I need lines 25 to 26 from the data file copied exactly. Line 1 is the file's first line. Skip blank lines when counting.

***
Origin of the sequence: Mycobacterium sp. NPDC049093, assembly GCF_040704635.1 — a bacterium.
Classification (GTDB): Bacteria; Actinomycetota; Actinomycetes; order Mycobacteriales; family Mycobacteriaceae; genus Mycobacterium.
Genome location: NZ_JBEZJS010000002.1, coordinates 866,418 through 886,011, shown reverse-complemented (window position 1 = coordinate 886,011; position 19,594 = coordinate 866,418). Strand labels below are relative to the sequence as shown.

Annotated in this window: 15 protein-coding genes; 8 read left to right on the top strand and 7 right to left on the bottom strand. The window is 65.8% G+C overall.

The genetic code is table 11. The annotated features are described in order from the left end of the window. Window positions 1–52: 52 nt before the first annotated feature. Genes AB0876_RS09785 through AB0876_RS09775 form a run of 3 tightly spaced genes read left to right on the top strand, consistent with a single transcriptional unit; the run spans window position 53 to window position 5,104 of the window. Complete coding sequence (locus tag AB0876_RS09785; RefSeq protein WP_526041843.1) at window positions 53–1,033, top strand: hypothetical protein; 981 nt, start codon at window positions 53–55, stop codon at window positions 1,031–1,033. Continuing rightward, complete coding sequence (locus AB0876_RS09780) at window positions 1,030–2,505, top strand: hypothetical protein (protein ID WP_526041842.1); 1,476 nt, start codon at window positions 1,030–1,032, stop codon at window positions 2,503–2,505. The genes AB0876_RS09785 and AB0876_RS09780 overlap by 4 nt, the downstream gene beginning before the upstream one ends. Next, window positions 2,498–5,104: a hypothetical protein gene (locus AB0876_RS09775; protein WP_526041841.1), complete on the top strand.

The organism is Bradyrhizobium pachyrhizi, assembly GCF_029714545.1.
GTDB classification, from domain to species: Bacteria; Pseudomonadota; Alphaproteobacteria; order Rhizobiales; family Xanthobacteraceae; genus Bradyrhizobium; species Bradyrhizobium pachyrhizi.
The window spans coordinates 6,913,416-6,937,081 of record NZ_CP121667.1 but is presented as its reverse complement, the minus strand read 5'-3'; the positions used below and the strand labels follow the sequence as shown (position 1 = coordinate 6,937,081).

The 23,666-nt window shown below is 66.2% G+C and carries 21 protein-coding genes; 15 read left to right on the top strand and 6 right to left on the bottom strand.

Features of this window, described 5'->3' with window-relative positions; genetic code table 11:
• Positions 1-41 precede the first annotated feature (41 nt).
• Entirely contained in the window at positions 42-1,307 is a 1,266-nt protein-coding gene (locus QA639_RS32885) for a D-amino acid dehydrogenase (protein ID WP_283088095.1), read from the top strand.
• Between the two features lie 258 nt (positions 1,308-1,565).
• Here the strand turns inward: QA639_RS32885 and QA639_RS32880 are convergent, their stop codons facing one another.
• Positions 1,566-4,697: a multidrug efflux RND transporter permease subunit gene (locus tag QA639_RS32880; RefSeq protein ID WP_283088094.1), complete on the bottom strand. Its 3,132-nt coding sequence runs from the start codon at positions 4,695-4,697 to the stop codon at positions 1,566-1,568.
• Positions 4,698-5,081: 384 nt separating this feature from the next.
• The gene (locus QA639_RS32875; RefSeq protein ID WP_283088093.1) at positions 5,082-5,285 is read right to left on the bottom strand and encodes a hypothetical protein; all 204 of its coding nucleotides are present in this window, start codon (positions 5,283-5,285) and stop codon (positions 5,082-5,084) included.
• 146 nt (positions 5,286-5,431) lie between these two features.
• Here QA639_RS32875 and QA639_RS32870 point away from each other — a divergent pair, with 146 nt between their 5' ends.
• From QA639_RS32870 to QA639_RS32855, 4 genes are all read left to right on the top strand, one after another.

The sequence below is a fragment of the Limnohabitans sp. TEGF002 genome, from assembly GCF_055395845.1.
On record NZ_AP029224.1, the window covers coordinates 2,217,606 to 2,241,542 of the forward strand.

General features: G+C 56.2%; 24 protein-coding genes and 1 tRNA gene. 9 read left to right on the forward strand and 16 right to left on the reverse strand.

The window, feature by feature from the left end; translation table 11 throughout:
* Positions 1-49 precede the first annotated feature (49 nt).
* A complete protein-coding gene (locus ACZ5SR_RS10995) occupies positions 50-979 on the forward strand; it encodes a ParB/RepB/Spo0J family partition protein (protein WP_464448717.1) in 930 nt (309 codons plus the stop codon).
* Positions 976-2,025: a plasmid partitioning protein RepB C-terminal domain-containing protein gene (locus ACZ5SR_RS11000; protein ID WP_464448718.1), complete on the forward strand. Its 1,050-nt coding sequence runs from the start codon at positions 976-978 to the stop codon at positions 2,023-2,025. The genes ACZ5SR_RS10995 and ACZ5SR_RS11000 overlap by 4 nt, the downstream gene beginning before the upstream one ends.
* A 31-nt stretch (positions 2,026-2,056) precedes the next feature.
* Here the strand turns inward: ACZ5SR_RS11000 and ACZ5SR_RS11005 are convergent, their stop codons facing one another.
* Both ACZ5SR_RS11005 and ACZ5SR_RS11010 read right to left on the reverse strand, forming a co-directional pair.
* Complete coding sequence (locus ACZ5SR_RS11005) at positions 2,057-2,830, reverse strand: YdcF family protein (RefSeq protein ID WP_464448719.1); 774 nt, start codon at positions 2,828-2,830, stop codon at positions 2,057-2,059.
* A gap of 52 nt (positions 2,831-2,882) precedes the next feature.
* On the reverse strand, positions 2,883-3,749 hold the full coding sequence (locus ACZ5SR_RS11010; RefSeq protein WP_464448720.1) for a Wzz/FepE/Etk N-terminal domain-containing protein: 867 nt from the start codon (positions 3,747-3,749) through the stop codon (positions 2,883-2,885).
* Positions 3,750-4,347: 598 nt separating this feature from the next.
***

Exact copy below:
* Positions 1-49 precede the first annotated feature (49 nt).
* A complete protein-coding gene (locus ACZ5SR_RS10995) occupies positions 50-979 on the forward strand; it encodes a ParB/RepB/Spo0J family partition protein (protein WP_464448717.1) in 930 nt (309 codons plus the stop codon).